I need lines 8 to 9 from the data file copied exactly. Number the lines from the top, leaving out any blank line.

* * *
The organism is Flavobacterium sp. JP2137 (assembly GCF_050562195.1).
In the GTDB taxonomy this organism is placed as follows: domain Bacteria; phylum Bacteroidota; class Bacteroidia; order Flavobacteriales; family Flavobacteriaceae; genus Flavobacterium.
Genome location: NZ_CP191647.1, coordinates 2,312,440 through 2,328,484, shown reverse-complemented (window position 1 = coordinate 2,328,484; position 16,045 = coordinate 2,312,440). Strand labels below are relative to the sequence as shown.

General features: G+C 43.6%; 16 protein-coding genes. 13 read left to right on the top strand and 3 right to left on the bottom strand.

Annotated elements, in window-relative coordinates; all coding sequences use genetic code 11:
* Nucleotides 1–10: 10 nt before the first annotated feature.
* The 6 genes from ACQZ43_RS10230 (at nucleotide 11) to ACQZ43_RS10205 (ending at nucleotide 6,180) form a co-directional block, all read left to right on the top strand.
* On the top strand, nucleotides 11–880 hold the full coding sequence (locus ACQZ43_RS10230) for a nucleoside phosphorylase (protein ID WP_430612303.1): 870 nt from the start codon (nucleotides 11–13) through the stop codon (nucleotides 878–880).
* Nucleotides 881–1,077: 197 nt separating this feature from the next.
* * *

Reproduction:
* On the top strand, nucleotides 11–880 hold the full coding sequence (locus ACQZ43_RS10230) for a nucleoside phosphorylase (protein ID WP_430612303.1): 870 nt from the start codon (nucleotides 11–13) through the stop codon (nucleotides 878–880).
* Nucleotides 881–1,077: 197 nt separating this feature from the next.